Lieberman: Israel won`t let PA declare state unilaterally

Society Materials 31 August 2009 17:13 (UTC +04:00)

Foreign Minister Avigdor Lieberman on Monday declared that Israel would not stand by idly should Palestinian Prime Minister Salam Fayyad go ahead with his stated plan to declare a de-facto state within two years, Haaretz reported.

Lieberman told visiting UN envoy Tony Blair and European Union's foreign policy chief Javier Solana that such unilateral initiatives did not contribute to the creation of positive dialogue and vowed that Israel would respond.

He also said that a deadline should not yet be set on a future agreement between Israel and the Palestinians as past attempts to do so has only exacerbated the conflict.

Meanwhile, President Shimon Peres earlier Monday told Solana that Israel the Palestinians had both expressed willingness to enter negotiations and have agreed to work toward the principle of two states for two peoples.

Peres added that now was the time to move on peace talks, and suggested the sides launch two parallel negotiations, one on a permanent agreement the other on existing issues.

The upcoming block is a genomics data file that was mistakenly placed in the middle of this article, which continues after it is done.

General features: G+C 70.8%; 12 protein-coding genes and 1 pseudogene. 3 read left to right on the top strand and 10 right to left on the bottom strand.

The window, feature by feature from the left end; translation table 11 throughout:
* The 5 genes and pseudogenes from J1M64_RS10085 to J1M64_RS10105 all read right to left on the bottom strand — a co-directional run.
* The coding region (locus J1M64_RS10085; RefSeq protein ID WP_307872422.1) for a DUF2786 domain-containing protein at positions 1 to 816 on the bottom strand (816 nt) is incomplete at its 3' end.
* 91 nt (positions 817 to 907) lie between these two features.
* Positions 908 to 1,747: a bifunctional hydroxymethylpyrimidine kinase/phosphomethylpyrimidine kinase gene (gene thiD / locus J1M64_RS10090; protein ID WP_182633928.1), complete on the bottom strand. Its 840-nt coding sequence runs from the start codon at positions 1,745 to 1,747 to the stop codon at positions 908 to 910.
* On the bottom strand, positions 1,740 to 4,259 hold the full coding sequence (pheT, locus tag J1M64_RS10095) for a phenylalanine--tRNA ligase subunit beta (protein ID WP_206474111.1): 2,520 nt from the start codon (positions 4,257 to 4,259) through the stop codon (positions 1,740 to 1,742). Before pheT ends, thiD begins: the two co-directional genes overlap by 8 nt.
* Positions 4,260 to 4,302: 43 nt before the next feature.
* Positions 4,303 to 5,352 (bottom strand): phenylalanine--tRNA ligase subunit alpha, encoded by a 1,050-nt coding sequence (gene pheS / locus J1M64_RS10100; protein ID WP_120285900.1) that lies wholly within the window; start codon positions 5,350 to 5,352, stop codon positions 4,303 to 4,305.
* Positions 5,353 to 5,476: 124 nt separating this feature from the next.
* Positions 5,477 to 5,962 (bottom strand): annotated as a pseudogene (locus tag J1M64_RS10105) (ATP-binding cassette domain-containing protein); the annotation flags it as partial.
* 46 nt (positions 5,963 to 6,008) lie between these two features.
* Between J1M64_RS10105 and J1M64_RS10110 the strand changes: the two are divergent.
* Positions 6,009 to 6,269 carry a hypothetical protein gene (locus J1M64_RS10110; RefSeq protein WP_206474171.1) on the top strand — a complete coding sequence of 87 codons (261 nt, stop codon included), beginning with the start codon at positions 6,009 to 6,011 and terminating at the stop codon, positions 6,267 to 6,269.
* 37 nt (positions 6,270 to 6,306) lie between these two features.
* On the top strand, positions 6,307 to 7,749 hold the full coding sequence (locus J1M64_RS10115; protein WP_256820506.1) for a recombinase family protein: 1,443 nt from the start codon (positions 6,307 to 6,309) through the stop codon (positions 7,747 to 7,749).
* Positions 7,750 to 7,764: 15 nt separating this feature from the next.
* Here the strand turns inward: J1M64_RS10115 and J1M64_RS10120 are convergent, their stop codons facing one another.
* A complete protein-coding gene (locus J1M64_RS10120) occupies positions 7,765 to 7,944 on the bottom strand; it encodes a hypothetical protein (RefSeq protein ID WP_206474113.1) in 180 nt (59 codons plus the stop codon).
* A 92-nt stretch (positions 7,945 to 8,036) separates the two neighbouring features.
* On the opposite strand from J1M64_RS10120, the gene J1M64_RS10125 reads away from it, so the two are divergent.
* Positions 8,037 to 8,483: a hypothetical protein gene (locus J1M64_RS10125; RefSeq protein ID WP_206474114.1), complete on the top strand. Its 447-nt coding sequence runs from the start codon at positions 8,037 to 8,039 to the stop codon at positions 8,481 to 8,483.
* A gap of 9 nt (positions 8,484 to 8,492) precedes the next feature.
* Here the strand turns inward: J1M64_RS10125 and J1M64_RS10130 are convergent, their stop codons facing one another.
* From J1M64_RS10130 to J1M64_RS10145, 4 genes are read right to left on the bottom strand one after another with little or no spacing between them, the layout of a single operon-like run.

Fayyad said last week that the Palestinian Authority intends to establish a de-facto state by 2011, despite failing peace talks.

We have decided to be proactive, to expedite the end of the occupation by working very hard to build positive facts on the ground, consistent with having our state emerge as a fact that cannot be ignored," Fayyad told the Times of London. "This is our agenda, and we want to pursue it doggedly."

According to Fayyad, the idea would be to "end the occupation, despite the occupation."

The de facto state would include security forces, public services and a thriving economy, Fayyad told the Times, and would hopfully serve as the impetus to Israel to move foward on its own commitments.